This method also relies on the fact that a star with a planet will orbit the barycentre of the system. In this case astronomers use the periodic Doppler shift of characteristic spectral lines of the star as it moves towards and away from the Earth to calculate the properties of the perturbing exoplanet.


Transit-timing variation or TTV is a method for detecting additional planets in a solar system once one can be detected through the primary transit method. In a single-planet solar system the transits of the star by the planet (as viewed from Earth) will be regularly spaced in time. However, a secondary planet will lead to small perturbations in this periodicity that can (at least in principle) be measured to determine properties of the perturbing secondary planet.

Despite the roughness and brevity of these explanations, I hope it is relatively obvious that most of these methods are biased towards detecting larger planets. For example, gravitational perturbations to the motion of a star (relevant to astrometry and the radial velocity method) are larger when the planet is larger (all else being equal). Similarly, a large (at least in radius) planet transiting its star will lead to a greater dip in light reaching us from the star than a smaller planet.

The chart below combines the mass and orbital radius data (up to mid-March 2015 and where both are known) with the method of first discovery. The most succesful methods to date (in terms of number of planets found) are clearly the primary transit and radial velocity methods. The pulsar timing method holds the record (by orders of magnitude) for the smallest exoplanet detected. Direct imaging is the one method where a large orbital radius is beneficial (since it means the light from the exoplanet won’t be swamped out).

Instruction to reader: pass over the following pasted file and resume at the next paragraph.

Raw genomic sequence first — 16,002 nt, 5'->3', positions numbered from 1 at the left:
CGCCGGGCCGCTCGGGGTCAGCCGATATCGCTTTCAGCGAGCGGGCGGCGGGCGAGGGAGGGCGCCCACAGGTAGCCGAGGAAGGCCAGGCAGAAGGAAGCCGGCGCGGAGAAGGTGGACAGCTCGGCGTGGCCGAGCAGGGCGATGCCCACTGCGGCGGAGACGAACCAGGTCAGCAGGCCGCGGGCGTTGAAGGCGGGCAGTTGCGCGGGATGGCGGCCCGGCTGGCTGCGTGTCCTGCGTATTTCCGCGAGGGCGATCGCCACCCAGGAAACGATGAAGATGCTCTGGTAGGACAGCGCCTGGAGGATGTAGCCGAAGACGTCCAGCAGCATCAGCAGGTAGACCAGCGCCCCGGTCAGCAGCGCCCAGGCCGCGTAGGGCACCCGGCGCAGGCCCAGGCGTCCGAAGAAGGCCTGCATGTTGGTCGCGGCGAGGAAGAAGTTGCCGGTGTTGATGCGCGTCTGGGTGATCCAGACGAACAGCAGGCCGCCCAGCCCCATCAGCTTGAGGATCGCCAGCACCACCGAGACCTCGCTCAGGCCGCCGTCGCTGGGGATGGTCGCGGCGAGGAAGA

The predominant first-discovery method for exoplanets used to be the radial velocity method, it is now the primary transit method.

As is, the chart above doesn’t tell the whole story. It was noted above that the rate of exoplanet detection has increased with time. The relative importance of different methods has also changed as technology has moved forwards and new satellites launched. Click on the chart to see an animation of discoveries from 1988 up to 2015.

Aside from a trio of planets discovered through pulsar timing in 1992, exoplanet discovery was almost entirely through the radial velocity method up until around 2003. Since then, and especially since about 2006, the primary transit method has started to play a bigger and bigger role, helped in part by the launch of the Kepler satellite in 2009. To date only two exoplanets have been detected through astrometry and three through TTV (two of these were last year). In terms of the hunt for Earth-like planets though, microlensing seems the most promising.